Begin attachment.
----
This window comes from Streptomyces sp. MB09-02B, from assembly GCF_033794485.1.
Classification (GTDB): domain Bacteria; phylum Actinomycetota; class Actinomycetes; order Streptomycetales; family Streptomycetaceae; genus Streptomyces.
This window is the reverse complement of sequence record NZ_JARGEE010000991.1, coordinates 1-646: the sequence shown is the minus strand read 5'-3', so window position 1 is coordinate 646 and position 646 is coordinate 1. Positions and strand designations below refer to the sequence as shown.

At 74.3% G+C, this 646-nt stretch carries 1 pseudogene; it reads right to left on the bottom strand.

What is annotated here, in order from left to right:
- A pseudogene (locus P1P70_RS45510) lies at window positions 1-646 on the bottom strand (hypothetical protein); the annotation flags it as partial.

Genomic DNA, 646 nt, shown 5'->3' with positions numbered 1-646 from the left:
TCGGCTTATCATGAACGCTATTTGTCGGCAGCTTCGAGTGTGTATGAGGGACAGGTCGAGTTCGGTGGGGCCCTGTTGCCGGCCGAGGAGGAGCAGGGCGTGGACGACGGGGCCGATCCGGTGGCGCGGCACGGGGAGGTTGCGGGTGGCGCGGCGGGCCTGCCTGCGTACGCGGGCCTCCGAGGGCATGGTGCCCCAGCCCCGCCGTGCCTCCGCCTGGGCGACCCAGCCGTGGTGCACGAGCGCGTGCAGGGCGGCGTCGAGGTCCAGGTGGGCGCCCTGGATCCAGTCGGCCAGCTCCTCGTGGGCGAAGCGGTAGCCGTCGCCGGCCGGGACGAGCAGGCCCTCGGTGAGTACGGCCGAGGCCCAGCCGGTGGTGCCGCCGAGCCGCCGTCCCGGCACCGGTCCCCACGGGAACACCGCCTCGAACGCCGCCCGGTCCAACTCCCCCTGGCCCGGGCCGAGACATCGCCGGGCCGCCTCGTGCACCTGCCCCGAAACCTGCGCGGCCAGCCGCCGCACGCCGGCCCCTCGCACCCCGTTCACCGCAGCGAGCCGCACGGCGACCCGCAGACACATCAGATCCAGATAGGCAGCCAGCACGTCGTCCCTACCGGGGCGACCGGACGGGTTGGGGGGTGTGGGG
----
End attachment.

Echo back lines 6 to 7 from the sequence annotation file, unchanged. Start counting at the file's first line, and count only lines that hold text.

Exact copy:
- A pseudogene (locus P1P70_RS45510) lies at window positions 1-646 on the bottom strand (hypothetical protein); the annotation flags it as partial.

Genomic DNA, 646 nt, shown 5'->3' with positions numbered 1-646 from the left: